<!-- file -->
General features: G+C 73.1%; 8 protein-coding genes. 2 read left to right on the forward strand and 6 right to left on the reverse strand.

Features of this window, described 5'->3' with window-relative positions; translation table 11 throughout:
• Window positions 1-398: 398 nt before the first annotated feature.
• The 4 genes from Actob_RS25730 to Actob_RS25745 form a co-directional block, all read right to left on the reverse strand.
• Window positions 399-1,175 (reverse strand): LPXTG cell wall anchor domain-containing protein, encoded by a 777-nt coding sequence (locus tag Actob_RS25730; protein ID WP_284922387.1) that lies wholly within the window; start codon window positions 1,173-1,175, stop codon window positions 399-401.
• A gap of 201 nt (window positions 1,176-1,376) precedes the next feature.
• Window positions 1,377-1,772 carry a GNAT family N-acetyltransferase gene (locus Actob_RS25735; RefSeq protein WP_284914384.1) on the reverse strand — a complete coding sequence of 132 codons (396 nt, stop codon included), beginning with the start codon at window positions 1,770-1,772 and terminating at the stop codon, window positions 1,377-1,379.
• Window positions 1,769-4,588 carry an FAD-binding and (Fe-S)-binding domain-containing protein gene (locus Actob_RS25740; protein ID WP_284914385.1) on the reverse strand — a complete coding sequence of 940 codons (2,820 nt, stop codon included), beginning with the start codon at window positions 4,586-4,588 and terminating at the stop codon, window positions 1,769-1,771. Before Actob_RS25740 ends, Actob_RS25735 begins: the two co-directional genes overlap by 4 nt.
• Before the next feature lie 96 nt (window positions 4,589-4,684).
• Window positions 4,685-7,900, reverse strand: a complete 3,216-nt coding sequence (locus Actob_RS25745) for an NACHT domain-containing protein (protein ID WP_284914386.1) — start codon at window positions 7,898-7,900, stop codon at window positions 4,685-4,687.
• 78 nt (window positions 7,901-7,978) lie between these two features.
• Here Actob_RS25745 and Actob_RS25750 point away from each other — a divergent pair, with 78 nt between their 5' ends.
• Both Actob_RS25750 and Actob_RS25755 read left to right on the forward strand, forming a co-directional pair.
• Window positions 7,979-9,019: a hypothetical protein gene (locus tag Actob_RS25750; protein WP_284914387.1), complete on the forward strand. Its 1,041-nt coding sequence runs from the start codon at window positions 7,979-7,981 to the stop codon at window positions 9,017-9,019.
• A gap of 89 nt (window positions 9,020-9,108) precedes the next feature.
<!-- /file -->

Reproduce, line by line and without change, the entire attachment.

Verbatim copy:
General features: G+C 73.1%; 8 protein-coding genes. 2 read left to right on the forward strand and 6 right to left on the reverse strand.

Features of this window, described 5'->3' with window-relative positions; translation table 11 throughout:
• Window positions 1-398: 398 nt before the first annotated feature.
• The 4 genes from Actob_RS25730 to Actob_RS25745 form a co-directional block, all read right to left on the reverse strand.
• Window positions 399-1,175 (reverse strand): LPXTG cell wall anchor domain-containing protein, encoded by a 777-nt coding sequence (locus tag Actob_RS25730; protein ID WP_284922387.1) that lies wholly within the window; start codon window positions 1,173-1,175, stop codon window positions 399-401.
• A gap of 201 nt (window positions 1,176-1,376) precedes the next feature.
• Window positions 1,377-1,772 carry a GNAT family N-acetyltransferase gene (locus Actob_RS25735; RefSeq protein WP_284914384.1) on the reverse strand — a complete coding sequence of 132 codons (396 nt, stop codon included), beginning with the start codon at window positions 1,770-1,772 and terminating at the stop codon, window positions 1,377-1,379.
• Window positions 1,769-4,588 carry an FAD-binding and (Fe-S)-binding domain-containing protein gene (locus Actob_RS25740; protein ID WP_284914385.1) on the reverse strand — a complete coding sequence of 940 codons (2,820 nt, stop codon included), beginning with the start codon at window positions 4,586-4,588 and terminating at the stop codon, window positions 1,769-1,771. Before Actob_RS25740 ends, Actob_RS25735 begins: the two co-directional genes overlap by 4 nt.
• Before the next feature lie 96 nt (window positions 4,589-4,684).
• Window positions 4,685-7,900, reverse strand: a complete 3,216-nt coding sequence (locus Actob_RS25745) for an NACHT domain-containing protein (protein ID WP_284914386.1) — start codon at window positions 7,898-7,900, stop codon at window positions 4,685-4,687.
• 78 nt (window positions 7,901-7,978) lie between these two features.
• Here Actob_RS25745 and Actob_RS25750 point away from each other — a divergent pair, with 78 nt between their 5' ends.
• Both Actob_RS25750 and Actob_RS25755 read left to right on the forward strand, forming a co-directional pair.
• Window positions 7,979-9,019: a hypothetical protein gene (locus tag Actob_RS25750; protein WP_284914387.1), complete on the forward strand. Its 1,041-nt coding sequence runs from the start codon at window positions 7,979-7,981 to the stop codon at window positions 9,017-9,019.
• A gap of 89 nt (window positions 9,020-9,108) precedes the next feature.